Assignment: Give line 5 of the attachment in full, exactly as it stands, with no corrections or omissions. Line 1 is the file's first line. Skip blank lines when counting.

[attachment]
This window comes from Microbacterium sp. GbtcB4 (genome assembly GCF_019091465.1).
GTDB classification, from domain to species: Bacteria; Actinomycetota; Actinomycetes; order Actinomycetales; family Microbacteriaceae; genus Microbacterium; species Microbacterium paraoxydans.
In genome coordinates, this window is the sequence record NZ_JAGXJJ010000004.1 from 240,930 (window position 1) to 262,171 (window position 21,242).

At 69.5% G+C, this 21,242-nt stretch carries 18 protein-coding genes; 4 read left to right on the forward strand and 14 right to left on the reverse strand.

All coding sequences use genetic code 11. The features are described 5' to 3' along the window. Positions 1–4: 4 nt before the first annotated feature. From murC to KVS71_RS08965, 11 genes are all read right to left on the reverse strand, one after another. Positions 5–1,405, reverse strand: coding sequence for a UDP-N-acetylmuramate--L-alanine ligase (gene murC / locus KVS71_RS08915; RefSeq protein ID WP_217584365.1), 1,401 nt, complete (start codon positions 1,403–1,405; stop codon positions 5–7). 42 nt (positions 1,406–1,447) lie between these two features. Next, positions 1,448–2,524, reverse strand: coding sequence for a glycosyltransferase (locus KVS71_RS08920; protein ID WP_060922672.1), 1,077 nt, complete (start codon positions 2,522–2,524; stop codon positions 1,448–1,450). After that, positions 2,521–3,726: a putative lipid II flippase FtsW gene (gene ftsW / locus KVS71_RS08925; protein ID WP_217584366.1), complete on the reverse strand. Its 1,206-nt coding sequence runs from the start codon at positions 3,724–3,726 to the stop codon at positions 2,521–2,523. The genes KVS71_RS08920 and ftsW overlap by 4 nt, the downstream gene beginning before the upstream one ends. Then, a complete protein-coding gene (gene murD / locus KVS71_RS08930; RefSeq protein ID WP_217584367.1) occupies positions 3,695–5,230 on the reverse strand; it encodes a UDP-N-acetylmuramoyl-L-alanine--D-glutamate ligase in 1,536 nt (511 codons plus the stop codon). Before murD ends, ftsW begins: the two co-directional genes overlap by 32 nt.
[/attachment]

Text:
All coding sequences use genetic code 11. The features are described 5' to 3' along the window. Positions 1–4: 4 nt before the first annotated feature. From murC to KVS71_RS08965, 11 genes are all read right to left on the reverse strand, one after another. Positions 5–1,405, reverse strand: coding sequence for a UDP-N-acetylmuramate--L-alanine ligase (gene murC / locus KVS71_RS08915; RefSeq protein ID WP_217584365.1), 1,401 nt, complete (start codon positions 1,403–1,405; stop codon positions 5–7). 42 nt (positions 1,406–1,447) lie between these two features. Next, positions 1,448–2,524, reverse strand: coding sequence for a glycosyltransferase (locus KVS71_RS08920; protein ID WP_060922672.1), 1,077 nt, complete (start codon positions 2,522–2,524; stop codon positions 1,448–1,450). After that, positions 2,521–3,726: a putative lipid II flippase FtsW gene (gene ftsW / locus KVS71_RS08925; protein ID WP_217584366.1), complete on the reverse strand. Its 1,206-nt coding sequence runs from the start codon at positions 3,724–3,726 to the stop codon at positions 2,521–2,523. The genes KVS71_RS08920 and ftsW overlap by 4 nt, the downstream gene beginning before the upstream one ends. Then, a complete protein-coding gene (gene murD / locus KVS71_RS08930; RefSeq protein ID WP_217584367.1) occupies positions 3,695–5,230 on the reverse strand; it encodes a UDP-N-acetylmuramoyl-L-alanine--D-glutamate ligase in 1,536 nt (511 codons plus the stop codon). Before murD ends, ftsW begins: the two co-directional genes overlap by 32 nt.